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An Introduction to Islamic Philosophy

For many, the word ‘Philosophy’ appears as something strikingly exotic. Something that embellishes or represents one’s deep wisdom, their inner thoughts, their poetic essence.

For many, the word ‘Philosophy’ appears as something strikingly exotic. Something that embellishes or represents one’s deep wisdom, their inner thoughts, their poetic essence.

We find philosophy used by the layman as a tool to express something profound. By the unwary application of logic and rhetoric, he puts together the words that represent his thoughts, or he quotes, and oftentimes misquotes, what others may have said. Perhaps there is truth in it. Perhaps not.

For others, Philosophy takes a more technical route. A more semantic path. They want to know the finer details, the terms and expressions, the classifications, the equations. They want to understand, whether for the sake of understanding, or for whatever else their motive. They represent the other end of the spectrum, and while their efforts are admirable, commendable oftentimes, they find that they are themselves questionable.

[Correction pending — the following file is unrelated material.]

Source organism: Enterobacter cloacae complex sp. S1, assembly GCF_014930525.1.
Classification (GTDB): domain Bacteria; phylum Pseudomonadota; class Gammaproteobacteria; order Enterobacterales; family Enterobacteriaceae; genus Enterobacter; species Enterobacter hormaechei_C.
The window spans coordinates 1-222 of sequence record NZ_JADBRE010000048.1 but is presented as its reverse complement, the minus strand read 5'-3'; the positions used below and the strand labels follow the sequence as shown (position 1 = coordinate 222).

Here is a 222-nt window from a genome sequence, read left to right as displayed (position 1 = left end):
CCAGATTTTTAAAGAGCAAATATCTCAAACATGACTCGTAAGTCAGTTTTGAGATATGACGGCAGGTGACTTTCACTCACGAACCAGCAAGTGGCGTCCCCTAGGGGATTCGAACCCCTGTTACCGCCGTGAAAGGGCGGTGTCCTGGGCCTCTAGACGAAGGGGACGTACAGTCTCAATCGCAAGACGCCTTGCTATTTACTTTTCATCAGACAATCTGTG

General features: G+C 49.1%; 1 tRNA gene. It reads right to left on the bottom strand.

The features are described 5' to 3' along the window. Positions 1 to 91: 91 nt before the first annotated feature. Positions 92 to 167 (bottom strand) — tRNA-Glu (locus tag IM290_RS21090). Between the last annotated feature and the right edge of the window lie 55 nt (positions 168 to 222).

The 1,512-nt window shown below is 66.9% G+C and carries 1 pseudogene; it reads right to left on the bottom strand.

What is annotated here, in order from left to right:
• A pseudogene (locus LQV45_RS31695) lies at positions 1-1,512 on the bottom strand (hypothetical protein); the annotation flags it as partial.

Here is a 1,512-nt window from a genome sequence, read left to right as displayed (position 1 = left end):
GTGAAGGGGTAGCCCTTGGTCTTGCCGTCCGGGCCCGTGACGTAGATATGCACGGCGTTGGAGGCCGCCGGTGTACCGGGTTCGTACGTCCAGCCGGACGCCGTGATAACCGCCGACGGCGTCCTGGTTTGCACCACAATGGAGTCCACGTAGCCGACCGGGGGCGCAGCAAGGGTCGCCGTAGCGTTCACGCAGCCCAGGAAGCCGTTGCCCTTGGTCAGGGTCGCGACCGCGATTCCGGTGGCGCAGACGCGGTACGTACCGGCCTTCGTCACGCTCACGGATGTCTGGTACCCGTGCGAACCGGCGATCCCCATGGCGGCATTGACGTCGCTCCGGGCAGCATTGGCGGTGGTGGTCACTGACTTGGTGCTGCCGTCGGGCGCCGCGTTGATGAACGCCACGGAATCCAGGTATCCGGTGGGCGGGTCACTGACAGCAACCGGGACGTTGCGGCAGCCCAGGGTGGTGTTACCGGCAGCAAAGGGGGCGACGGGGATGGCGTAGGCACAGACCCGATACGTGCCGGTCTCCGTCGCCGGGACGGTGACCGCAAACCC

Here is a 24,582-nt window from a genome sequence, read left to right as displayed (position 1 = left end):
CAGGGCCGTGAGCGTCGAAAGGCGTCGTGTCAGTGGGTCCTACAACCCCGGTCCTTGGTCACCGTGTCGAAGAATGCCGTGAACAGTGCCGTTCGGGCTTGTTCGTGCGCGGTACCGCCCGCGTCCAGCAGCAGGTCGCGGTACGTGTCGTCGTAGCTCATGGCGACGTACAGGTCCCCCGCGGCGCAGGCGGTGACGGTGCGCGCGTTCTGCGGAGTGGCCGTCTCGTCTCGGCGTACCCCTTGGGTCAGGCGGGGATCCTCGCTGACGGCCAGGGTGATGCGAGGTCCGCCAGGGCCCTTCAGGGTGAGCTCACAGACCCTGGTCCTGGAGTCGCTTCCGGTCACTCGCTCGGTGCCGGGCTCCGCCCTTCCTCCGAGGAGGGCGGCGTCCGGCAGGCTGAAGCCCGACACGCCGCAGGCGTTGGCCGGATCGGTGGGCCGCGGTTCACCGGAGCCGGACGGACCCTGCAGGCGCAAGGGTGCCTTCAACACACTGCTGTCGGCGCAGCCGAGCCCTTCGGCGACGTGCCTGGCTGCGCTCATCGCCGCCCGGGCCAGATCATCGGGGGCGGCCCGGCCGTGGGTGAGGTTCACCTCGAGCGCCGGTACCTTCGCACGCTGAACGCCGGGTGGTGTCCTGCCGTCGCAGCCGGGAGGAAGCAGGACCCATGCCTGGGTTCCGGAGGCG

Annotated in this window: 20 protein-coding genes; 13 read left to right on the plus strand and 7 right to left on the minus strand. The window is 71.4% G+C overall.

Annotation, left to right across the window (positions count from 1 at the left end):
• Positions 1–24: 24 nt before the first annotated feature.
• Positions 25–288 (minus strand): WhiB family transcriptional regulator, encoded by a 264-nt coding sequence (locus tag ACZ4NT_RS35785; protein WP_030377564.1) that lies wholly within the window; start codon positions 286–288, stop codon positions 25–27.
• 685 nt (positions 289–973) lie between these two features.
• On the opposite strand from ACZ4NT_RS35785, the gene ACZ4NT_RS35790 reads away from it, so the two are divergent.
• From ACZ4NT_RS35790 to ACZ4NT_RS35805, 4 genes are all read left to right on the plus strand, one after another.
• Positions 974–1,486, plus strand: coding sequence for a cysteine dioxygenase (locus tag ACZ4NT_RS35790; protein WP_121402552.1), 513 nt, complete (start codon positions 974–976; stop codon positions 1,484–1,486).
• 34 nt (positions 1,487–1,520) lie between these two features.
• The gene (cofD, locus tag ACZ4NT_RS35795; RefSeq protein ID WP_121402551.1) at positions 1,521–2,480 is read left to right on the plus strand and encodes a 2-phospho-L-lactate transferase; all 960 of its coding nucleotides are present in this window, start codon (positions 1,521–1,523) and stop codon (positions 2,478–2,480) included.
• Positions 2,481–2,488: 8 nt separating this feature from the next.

Because life itself is a balance. And philosophy, for the large part, is that stem from whence all branches of life are beheld. It is the explanation and elaboration of What, How, Why, When, and Where, as the fundamental pillars of seeking and knowing. Then perhaps we can deliberate where we, the seekers of truth aspire to be. On the layman’s side, unwary, unknowing? Or on the other extreme, overzealous and overdone? We, the seekers, will try to find that balance, where philosophy plays the role of bringing enlightenment to our lives in an age when both the truth and falsehood are deliberately entwined to confound the believer off the right path and into the abyss. This is the Age of Deception, and it would not benefit the denier to deny it. You see— and this is something my fellow philosophers will debate me, for certain— philosophy is not the ‘study of’ general and fundamental questions. This is the incoherence of philosophers in assuming that existence is a ‘problem’ that needs ‘solving’ rather than ‘understanding’. This kind of philosophy is largely affiliated with the school of thought that assumes Philosophy to be a ‘science’, instead of recognizing that science itself is from philosophy, and not the other way around. Even so, the ‘study of’ it, to some extent, is beneficial because without structure there is no flow, and without flow there is no understanding. But for the large part, philosophy, in its true form, is meant to unearth understanding and enlightenment, not to act as a ‘problem solving’ tool. We are created as logical beings, and one of the core principles of philosophy is that everything follows logic. Unfortunately, this is where the incoherence arises, as philosophers often pose questions such as; How can we ‘know’ that we ‘know’? Can we prove that we ‘know’? What is ‘real’? Is the truth justified? Is belief justified? If utopia is the ultimate goal, how best can life truly be? Do we really have free will? God Willing, we will explore these questions, and many more as we progress. Note the first-two words of the above statement. God Willing… That is where our journey in philosophy begins. You see, as mentioned, we are not embracing philosophy to solve the problems of existence. We are only embracing it to understand existence. In the end, it does not really matter how many resolutions we may have unearthed, for if the Will of God is otherwise, man can do nothing. So really, is there a need to seek a solution? As Time would be wasted in futile attempt, when the outreach would have been much sweeter if it were understood. And this is the core of Philosophy. Understanding. Through Knowledge and Wisdom. For the very definition of Philosophy is Philo (Love of) Sophia (Wisdom). “The Love of Wisdom”. Wisdom then, can be understood as thus; It is intangible. It is unquantifiable. It cannot be documented in its entirety. It can only be applied where it is most revered. It is only relative to that which adheres it. Wisdom, then, is not something that can be learned. It can only be acquired, through a means not yet comprehensible to the human mind. It exists, therefore it must be real, just as man thinks, therefore he is. And ‘thought’ is something that can only be understood philosophically. Thus, we the philosophers will study, not the semantics of it, but the eloquence and essence of philosophy, for two main purposes. To increaseth in Knowledge, and increaseth in Wisdom. That we may be the ones to be raised in ranks among those of understanding. That is Islamic Philosophy.


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